They slowly move away with only a glance over their shoulders. My son suddenly stops and slowly returns. He stands straight and proud in front of me and snaps a salute. Something draws him near The Wall and he puts his hand upon etched stone and touches my tears that had formed dew drops on the face of The Wall...and I can tell that he senses my presence and the pride and love I have for him. He falls to his knees and the tears flow from his eyes and I try my best to reassure him that it's alright, and the tears do not make him less of a man. As he moves back wiping the tears from his eyes,he silently mouths,"God Bless you, Dad..."
God Bless, YOU, Son...we WILL meet someday, but in the meanwhile, go on your way...there is no hurry...there is no hurry at all.
As I see them walk off in the distance, I yell out to THEM and EVERYONE there today, as loud as I can:
THANKS FOR REMEMBERING!
...and as others on this side of The Wall join in, I notice that the U.S. Flag, Old Glory, that so proudly flies in front of us everyday, is flapping and standing proudly straight out in the wind from our gathering numbers this day...
and we shout again,
T H A N K S F O R R E M E M B E R I N G!
T H A N K S FOR R E M E M B E R I N G!
T H A N K S FOR REMEMBERING!
THANKS F O R REMEMBERING!
THANKS FOR REMEMBERING!***General Douglas MacArthur: Thayer Award Acceptance Address
May 12, 1962
United States Military Academy
West Point, New York"Duty, Honor, Country"
General Westmoreland, General Grove, distinguished guests, and gentlemen of the Corps!
As I was leaving the hotel this morning, a doorman asked me, "Where are you bound for, General?" And when I replied, "West Point," he remarked, "Beautiful place. Have you ever been there before?"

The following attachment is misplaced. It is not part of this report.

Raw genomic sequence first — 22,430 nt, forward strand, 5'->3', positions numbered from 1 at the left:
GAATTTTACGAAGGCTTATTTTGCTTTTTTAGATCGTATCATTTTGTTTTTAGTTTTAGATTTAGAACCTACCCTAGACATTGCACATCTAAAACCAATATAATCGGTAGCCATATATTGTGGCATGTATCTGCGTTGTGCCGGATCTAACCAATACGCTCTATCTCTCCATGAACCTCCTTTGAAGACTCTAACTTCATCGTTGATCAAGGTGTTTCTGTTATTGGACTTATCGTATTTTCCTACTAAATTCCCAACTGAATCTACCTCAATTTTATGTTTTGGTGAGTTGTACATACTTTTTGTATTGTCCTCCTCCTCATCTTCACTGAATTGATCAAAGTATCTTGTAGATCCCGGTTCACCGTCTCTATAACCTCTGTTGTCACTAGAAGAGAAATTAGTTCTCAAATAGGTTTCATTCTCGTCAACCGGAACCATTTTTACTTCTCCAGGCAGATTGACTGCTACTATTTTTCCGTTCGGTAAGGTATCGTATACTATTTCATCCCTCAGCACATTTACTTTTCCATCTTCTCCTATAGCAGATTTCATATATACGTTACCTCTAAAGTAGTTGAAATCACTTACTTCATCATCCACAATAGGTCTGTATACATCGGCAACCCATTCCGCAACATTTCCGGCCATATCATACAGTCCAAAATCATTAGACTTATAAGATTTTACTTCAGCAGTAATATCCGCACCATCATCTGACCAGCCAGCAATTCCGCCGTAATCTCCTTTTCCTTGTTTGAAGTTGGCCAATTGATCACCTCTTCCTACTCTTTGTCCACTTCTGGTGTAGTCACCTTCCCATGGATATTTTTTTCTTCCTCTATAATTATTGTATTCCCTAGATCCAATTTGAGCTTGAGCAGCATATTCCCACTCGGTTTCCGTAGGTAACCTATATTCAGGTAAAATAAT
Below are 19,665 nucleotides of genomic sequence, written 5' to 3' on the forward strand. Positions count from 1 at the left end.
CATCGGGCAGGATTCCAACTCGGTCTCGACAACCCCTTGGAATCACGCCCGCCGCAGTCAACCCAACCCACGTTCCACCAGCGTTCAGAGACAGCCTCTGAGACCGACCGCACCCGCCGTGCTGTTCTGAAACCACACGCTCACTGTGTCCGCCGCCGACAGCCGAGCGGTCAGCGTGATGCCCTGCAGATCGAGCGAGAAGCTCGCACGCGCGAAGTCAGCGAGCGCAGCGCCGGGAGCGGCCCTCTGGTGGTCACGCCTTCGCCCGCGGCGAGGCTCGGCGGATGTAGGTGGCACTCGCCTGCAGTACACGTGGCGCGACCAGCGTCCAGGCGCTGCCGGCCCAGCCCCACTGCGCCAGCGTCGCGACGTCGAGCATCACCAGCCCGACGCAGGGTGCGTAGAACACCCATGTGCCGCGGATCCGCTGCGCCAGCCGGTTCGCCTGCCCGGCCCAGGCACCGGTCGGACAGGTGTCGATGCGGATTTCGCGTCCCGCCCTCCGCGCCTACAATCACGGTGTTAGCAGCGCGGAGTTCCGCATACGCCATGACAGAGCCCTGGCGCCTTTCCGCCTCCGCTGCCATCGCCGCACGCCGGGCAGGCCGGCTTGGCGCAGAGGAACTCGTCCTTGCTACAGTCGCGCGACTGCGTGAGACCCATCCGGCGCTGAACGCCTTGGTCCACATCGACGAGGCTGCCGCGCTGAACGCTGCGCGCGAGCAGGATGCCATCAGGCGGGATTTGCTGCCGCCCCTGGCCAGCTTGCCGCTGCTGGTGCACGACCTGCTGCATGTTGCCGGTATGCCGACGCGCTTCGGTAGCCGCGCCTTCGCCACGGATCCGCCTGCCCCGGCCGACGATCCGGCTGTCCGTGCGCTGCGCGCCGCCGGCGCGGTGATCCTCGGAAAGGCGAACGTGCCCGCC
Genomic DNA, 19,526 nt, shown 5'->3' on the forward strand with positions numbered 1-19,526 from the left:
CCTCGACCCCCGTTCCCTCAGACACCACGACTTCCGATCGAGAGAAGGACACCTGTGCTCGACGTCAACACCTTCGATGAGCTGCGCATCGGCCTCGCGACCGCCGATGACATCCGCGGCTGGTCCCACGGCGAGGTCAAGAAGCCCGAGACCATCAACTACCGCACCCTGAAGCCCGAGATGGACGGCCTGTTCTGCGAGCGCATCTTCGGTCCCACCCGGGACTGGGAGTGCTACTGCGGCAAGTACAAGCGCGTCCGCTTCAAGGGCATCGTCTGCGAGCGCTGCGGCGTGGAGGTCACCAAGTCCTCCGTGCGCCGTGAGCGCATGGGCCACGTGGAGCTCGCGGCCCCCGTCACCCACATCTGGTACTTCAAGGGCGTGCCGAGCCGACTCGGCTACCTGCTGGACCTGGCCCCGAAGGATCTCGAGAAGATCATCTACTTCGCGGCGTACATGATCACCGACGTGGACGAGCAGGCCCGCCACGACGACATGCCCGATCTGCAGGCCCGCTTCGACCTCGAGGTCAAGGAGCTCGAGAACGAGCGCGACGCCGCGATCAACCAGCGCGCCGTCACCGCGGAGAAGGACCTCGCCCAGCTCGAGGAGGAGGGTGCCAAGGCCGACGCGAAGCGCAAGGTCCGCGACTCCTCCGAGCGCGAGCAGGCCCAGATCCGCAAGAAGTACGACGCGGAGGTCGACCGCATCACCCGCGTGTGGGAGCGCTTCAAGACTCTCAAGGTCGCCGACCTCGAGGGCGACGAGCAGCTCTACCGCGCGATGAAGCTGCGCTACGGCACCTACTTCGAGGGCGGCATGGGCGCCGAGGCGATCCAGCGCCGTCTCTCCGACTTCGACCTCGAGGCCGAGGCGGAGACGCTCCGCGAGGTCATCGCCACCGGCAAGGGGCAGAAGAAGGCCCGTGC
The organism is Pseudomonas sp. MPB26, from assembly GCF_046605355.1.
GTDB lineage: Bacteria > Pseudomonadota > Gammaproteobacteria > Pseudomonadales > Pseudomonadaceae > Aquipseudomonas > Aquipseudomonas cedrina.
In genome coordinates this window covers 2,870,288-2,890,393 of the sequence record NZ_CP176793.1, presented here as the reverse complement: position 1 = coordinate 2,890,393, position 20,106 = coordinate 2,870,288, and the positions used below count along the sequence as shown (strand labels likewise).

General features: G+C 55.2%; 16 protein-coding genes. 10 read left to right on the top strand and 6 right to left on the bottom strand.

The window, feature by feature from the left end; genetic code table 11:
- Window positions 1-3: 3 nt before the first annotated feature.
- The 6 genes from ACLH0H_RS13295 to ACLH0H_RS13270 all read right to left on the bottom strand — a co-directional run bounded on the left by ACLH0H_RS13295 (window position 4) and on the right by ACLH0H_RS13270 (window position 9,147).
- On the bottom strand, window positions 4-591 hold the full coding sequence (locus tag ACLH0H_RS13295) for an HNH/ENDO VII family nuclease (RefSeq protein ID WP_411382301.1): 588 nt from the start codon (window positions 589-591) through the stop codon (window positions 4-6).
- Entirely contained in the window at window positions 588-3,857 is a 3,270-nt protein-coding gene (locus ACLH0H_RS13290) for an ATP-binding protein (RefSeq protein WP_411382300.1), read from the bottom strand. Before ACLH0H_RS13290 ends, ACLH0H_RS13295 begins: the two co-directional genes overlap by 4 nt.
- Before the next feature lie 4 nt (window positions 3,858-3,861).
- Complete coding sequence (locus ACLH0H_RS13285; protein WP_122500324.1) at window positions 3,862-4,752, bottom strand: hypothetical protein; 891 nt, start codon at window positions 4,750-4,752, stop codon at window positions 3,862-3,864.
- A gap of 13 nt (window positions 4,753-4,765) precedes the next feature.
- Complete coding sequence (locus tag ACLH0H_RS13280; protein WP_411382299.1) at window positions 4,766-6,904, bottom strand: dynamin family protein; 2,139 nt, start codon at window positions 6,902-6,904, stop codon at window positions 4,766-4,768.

No human being could fail to be deeply moved by such a tribute as this [Thayer Award]. Coming from a profession I have served so long, and a people I have loved so well, it fills me with an emotion I cannot express. But this award is not intended primarily to honor a personality, but to symbolize a great moral code -- the code of conduct and chivalry of those who guard this beloved land of culture and ancient descent. That is the animation of this medallion. For all eyes and for all time, it is an expression of the ethics of the American soldier. That I should be integrated in this way with so noble an ideal arouses a sense of pride and yet of humility which will be with me always: Duty, Honor, Country.
Those three hallowed words reverently dictate what you ought to be, what you can be, what you will be. They are your rallying points: to build courage when courage seems to fail; to regain faith when there seems to be little cause for faith; to create hope when hope becomes forlorn.
Unhappily, I possess neither that eloquence of diction, that poetry of imagination, nor that brilliance of metaphor to tell you all that they mean. The unbelievers will say they are but words, but a slogan, but a flamboyant phrase. Every pedant, every demagogue, every cynic, every hypocrite, every troublemaker, and I am sorry to say, some others of an entirely different character, will try to downgrade them even to the extent of mockery and ridicule.
But these are some of the things they do. They build your basic character. They mold you for your future roles as the custodians of the nation's defense. They make you strong enough to know when you are weak, and brave enough to face yourself when you are afraid. They teach you to be proud and unbending in honest failure, but humble and gentle in success; not to substitute words for actions, not to seek the path of comfort, but to face the stress and spur of difficulty and challenge; to learn to stand up in the storm but to have compassion on those who fall; to master yourself before you seek to master others; to have a heart that is clean, a goal that is high; to learn to laugh, yet never forget how to weep; to reach into the future yet never neglect the past; to be serious yet never to take yourself too seriously; to be modest so that you will remember the simplicity of true greatness, the open mind of true wisdom, the meekness of true strength. They give you a temper of the will, a quality of the imagination, a vigor of the emotions, a freshness of the deep springs of life, a temperamental predominance of courage over timidity, of an appetite for adventure over love of ease. They create in your heart the sense of wonder, the unfailing hope of what next, and the joy and inspiration of life. They teach you in this way to be an officer and a gentleman.